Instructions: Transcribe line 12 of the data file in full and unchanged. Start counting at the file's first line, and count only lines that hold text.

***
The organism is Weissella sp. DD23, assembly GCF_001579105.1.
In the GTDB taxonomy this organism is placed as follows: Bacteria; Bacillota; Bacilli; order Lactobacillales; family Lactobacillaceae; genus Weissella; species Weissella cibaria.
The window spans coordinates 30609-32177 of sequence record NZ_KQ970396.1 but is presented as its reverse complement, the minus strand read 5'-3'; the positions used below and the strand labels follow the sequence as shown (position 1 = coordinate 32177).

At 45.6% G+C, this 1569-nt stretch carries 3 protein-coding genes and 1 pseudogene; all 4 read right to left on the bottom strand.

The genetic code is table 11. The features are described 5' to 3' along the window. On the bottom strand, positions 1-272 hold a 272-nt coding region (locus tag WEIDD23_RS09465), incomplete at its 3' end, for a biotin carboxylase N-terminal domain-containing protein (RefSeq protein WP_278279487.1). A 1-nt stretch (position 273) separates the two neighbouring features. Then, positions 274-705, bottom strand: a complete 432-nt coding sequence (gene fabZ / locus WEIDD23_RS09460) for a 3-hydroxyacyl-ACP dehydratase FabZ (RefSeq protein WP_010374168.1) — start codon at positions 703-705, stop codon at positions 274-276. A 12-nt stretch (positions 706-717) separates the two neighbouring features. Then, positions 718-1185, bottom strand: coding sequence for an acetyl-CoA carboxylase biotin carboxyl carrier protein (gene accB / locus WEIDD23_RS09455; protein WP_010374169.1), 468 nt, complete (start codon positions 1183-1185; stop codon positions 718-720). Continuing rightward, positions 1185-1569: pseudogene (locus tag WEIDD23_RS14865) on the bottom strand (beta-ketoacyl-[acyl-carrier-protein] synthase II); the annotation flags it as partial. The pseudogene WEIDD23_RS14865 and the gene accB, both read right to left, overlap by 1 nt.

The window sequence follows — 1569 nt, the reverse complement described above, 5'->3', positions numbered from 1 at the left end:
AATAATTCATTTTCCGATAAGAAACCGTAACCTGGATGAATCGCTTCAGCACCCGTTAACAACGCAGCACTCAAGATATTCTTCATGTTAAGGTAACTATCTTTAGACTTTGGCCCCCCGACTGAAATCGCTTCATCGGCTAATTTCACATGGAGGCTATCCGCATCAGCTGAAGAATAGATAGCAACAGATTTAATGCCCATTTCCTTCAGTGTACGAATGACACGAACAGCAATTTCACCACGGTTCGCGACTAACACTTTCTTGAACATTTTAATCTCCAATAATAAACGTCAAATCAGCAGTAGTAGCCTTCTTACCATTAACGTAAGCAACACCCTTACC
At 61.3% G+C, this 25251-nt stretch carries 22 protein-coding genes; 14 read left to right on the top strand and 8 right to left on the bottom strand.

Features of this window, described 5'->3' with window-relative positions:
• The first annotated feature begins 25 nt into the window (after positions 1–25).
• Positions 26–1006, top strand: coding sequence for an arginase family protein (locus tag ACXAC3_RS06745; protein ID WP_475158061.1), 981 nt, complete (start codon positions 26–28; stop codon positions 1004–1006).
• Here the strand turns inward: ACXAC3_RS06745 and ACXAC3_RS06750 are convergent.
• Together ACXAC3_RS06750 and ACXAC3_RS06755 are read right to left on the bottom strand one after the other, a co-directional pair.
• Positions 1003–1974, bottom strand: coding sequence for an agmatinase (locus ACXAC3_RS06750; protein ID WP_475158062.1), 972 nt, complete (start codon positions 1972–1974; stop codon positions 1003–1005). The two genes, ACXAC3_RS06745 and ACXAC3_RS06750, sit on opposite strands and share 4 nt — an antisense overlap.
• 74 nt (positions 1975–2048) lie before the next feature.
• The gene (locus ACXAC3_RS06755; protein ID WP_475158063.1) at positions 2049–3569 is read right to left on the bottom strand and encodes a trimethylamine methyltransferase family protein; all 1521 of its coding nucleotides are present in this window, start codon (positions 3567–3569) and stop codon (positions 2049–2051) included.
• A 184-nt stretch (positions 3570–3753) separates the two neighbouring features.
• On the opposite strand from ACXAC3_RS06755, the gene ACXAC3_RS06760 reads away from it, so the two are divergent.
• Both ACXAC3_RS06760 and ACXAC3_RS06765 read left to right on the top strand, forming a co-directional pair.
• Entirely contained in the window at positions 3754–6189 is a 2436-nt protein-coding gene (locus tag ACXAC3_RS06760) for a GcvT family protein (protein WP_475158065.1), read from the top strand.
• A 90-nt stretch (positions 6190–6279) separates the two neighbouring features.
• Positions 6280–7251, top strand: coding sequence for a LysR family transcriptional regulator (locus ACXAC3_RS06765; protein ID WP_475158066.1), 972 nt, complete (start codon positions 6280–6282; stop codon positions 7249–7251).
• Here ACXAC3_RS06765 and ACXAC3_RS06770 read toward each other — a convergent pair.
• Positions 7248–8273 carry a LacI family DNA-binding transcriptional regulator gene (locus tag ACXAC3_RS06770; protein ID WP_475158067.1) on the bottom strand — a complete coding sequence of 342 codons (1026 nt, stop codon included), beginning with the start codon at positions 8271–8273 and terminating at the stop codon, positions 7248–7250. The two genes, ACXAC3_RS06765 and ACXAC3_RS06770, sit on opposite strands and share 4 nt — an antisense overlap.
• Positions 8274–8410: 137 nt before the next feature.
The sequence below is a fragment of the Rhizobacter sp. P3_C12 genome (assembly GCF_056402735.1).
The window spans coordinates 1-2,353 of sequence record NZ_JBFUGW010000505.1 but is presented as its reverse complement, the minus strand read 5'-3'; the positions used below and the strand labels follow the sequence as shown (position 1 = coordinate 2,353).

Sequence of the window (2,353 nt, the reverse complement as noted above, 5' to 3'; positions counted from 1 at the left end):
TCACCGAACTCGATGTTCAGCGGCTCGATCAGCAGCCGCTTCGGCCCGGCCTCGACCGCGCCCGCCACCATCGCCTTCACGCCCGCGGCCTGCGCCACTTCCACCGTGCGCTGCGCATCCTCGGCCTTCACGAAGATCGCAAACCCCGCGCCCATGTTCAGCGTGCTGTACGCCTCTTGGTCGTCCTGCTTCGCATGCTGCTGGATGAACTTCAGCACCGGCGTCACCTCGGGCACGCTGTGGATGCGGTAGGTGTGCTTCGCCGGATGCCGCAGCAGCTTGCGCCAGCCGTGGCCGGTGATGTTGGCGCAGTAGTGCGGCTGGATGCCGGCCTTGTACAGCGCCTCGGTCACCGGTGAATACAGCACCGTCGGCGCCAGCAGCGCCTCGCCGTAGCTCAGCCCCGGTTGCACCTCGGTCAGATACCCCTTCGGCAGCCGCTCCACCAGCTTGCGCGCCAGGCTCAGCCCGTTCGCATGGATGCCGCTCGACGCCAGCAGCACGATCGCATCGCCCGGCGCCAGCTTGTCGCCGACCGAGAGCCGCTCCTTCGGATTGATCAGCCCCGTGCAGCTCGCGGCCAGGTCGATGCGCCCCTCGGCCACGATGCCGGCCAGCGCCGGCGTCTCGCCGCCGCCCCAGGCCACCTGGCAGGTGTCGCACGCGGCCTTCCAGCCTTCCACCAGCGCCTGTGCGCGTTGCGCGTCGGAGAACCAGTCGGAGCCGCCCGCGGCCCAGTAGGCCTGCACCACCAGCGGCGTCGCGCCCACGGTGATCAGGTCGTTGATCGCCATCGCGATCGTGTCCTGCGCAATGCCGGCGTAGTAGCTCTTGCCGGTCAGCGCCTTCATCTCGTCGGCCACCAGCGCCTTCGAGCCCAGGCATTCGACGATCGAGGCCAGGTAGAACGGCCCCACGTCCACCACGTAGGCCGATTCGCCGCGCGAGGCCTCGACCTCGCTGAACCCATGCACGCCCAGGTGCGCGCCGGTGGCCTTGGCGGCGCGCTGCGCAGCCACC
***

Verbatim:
• Here the strand turns inward: ACXAC3_RS06745 and ACXAC3_RS06750 are convergent.